How to Clean and Care for a Down Comforter or Duvet

How to Clean a Down Comforter or Duvet

The Spruce / Mira Norian

Project Overview
  • Working Time: 1 hr
  • Total Time: 4 hrs
  • Skill Level: Intermediate

When it comes time to clean a down comforter or duvet, dry-cleaning is an option to prevent shrinkage, but it's not always a must. First, check the care tag. If the fabric is delicate or if the comforter has embellishments, you’ll probably need to leave cleaning to a professional. But if the cover of your duvet or comforter is 100 percent cotton or a cotton blend, you can usually wash and dry it yourself.

Follow this guide to get the best results when washing a down comforter or duvet at home.

How Often to Clean a Down Comforter or Duvet

As a rule of thumb, down-filled bedding should be washed once a year. Of course, if your bedding becomes soiled, more frequent washings will be necessary.

For the best results, a queen- or king-size comforter or duvet should be washed in an extra-large capacity, front-loading washer and dryer set. You can find these oversized machines at most laundromats, but be prepared to spend more than the standard options. If you're washing a twin comforter or duvet and have a full-capacity, front-loading washer and dryer at home, you can likely skip the trip to the laundromat.

What You'll Need

Equipment / Tools

  • Front-loading washing machine and dryer, extra-large capacity for bigger comforters or duvets
  • Drying rack or clothesline for drying


  • Gentle laundry detergent
  • 2 clean socks, each with a tennis ball knotted inside
  • Fabric softener sheets (optional)


Materials for washing a down comforter
The Spruce / Ana Cadena
How to Wash Down Comforters and Duvets
Detergent Mild
Water Temperature Warm
Cycle Type Delicate
Drying Cycle Type Low
Special Treatments Wash alone
Iron Settings Do not iron
  1. Put Bedding in the Washer

    Put your comforter or duvet in the washing machine, and make sure it’s not folded or crumpled. Spread the bedding out as much as possible in the machine.

    Someone loading a white comforter into a washer
    ​The Spruce / Ana Cadena 
  2. Put Socks in the Washer

    Add the socks with tennis balls to the load. These help keep the down from bunching and also add a bit of extra agitation to remove dirt, sweat, and body oils from the bedding.

    Someone placing tennis balls in socks in a washer with a comforter
    ​The Spruce / Ana Cadena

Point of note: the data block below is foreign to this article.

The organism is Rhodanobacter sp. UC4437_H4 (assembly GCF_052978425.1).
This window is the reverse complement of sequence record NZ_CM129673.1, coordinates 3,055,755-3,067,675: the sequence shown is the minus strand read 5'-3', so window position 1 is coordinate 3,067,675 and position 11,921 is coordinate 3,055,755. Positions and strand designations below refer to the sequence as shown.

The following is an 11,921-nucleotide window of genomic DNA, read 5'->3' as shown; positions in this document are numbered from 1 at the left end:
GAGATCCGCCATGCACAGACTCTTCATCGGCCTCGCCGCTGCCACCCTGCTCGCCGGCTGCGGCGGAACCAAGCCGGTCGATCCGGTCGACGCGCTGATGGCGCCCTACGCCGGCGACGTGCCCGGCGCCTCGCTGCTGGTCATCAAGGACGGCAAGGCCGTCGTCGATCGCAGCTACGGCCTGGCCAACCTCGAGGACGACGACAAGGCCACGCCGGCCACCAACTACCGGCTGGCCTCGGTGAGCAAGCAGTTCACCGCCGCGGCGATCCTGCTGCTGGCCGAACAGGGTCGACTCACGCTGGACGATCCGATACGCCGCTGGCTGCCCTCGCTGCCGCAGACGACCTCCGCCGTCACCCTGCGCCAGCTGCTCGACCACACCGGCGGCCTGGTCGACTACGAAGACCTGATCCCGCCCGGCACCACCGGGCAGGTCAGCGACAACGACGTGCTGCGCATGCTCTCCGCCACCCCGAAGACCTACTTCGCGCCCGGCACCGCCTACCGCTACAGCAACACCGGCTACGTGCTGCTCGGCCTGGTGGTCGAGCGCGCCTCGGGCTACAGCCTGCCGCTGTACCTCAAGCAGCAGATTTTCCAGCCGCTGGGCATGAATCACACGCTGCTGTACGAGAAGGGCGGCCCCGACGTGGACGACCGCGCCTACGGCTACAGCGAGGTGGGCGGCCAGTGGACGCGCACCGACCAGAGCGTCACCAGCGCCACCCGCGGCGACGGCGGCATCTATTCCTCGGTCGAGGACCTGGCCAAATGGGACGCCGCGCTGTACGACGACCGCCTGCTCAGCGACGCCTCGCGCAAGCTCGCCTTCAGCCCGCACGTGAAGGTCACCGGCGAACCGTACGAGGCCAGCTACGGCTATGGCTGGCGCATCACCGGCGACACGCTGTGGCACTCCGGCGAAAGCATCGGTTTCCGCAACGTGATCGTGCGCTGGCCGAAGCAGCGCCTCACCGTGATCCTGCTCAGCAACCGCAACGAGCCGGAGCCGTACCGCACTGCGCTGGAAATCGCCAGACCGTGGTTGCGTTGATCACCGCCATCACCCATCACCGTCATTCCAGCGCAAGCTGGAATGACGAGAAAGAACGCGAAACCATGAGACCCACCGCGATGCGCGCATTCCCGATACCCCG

3. Add Laundry Detergent

    Pour a small amount of gentle laundry detergent into the machine’s soap dispenser. Use half the recommended amount for an average load—you don’t want to end up with soap-stiffened down. Do not add bleach.

    Someone adding detergent to a washer
    ​The Spruce / Ana Cadena 
  4. Set the Cycle

    Set the washer to the gentle/delicate cycle with warm water. If possible, set the machine for an extra or extended rinse cycle.

    Someone choosing a wash cycle for a down comforter
    ​The Spruce / Ana Cadena 
  5. Run the Washer

    Turn the washer on, and let it run through the full cycle.

    Someone starting a washer
    ​The Spruce / Ana Cadena 
  6. Check for Soap Residue

    Once the cycle is complete, check your bedding for any remaining soap. If you see suds or feel any leftover soap, rewash the bedding, this time without any detergent. Soap residue will cause clumps in your down, so make sure it's thoroughly rinsed.

    Someone removing a white comforter from a washer
    ​The Spruce / Ana Cadena 
  7. Remove Bedding From the Washer

    Be gentle when removing the bedding from the washer. Wet down is heavy, and you don’t want to rip your comforter or duvet cover. You might notice a slight odor from the wet down—this is normal. The smell will disappear once the down is dry.

    Someone removing a white comforter from the washer
    ​The Spruce / Ana Cadena 
  8. Place Bedding in the Dryer

    Put the bedding into the dryer. Spread the comforter or duvet out as much as possible, and then add the socks with tennis balls to the load. Their beating action will help keep the down from clumping. If you're using fabric softener sheets, toss just one on top of the bedding.